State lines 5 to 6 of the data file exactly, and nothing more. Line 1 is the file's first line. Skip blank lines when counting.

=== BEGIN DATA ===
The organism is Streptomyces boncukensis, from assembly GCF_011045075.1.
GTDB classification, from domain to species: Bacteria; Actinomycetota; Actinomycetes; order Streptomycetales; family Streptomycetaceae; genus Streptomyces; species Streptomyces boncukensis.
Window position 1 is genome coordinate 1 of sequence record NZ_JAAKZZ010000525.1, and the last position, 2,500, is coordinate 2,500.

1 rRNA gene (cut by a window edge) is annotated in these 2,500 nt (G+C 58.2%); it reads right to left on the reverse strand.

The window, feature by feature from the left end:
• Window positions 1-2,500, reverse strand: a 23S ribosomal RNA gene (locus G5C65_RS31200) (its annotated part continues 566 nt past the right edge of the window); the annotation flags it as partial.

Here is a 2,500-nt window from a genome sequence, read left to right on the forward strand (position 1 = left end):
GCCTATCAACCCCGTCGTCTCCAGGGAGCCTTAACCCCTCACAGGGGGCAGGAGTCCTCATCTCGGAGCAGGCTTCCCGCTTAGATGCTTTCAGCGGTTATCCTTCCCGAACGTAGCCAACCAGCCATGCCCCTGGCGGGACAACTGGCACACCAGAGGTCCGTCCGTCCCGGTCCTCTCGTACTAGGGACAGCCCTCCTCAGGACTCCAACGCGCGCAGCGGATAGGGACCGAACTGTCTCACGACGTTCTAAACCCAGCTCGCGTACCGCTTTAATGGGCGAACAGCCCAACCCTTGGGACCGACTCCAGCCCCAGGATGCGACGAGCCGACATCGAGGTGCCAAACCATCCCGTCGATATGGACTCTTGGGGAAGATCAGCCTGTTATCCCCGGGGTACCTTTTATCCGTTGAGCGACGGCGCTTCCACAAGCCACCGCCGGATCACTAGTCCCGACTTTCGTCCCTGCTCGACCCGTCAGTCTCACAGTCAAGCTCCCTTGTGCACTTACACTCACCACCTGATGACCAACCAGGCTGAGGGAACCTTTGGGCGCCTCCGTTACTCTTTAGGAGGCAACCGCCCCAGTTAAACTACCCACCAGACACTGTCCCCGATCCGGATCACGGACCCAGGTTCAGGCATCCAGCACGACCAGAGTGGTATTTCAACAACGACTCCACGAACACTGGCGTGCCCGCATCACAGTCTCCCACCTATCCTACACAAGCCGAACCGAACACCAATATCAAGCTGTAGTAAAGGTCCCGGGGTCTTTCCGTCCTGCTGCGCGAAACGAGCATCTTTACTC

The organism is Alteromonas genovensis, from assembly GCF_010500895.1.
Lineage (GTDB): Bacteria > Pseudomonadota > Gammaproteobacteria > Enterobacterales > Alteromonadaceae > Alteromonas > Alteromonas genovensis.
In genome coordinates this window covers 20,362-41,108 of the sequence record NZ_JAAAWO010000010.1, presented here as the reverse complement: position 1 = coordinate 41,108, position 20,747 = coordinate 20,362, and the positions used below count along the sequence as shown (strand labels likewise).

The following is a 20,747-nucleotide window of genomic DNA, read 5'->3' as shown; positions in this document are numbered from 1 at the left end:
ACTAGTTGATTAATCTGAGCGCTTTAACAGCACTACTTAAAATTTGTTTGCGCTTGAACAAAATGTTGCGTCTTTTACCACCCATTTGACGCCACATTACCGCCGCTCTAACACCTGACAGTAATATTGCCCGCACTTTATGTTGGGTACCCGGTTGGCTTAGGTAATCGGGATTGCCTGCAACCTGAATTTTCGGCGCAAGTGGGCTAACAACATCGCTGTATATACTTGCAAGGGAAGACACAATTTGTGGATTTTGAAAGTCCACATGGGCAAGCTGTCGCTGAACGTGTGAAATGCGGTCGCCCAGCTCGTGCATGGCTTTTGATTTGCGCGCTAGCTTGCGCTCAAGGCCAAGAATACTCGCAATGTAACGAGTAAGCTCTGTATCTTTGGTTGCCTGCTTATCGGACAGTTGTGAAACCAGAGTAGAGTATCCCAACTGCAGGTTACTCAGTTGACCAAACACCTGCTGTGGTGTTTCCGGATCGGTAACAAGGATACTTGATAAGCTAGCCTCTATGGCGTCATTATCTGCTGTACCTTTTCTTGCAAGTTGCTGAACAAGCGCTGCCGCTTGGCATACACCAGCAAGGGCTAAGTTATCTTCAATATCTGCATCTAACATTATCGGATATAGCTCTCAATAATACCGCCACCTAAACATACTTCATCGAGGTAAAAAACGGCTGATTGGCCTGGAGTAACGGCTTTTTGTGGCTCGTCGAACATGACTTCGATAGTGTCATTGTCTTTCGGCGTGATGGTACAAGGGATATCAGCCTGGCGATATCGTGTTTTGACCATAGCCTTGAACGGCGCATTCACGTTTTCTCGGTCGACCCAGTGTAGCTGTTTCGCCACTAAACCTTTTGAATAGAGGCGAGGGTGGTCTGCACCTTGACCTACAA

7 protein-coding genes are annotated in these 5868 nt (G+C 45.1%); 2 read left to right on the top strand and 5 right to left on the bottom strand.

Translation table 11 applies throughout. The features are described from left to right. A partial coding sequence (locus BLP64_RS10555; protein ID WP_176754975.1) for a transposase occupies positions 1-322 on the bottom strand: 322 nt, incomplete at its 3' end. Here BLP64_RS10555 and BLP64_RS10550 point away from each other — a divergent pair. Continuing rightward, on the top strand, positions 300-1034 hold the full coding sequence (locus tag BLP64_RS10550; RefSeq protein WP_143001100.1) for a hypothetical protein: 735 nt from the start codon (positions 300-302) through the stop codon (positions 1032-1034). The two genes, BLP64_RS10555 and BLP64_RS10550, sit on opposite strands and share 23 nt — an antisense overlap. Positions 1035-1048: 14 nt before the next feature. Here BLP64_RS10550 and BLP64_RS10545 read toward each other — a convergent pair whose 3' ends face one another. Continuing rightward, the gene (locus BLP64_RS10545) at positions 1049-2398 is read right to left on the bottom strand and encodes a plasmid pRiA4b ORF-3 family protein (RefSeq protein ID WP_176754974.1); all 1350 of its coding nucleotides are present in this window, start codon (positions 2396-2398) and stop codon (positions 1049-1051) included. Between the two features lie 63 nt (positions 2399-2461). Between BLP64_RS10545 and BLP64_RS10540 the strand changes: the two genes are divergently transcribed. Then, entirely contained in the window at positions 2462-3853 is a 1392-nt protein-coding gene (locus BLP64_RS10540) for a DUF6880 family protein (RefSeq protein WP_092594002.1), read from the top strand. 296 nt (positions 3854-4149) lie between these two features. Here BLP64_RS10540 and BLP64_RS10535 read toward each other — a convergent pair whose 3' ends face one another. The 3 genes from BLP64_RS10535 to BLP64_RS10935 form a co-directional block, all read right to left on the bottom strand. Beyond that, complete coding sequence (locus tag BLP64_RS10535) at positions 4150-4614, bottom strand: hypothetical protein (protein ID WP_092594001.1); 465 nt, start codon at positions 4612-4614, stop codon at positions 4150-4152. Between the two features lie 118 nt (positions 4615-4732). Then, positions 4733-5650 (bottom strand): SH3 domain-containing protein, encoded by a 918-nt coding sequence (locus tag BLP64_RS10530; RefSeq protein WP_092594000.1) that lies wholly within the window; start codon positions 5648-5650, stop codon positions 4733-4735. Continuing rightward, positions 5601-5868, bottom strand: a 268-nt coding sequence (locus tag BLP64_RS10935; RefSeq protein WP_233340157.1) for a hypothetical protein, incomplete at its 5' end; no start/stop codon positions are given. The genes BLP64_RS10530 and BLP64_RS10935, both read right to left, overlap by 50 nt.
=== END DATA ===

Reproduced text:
The window, feature by feature from the left end:
• Window positions 1-2,500, reverse strand: a 23S ribosomal RNA gene (locus G5C65_RS31200) (its annotated part continues 566 nt past the right edge of the window); the annotation flags it as partial.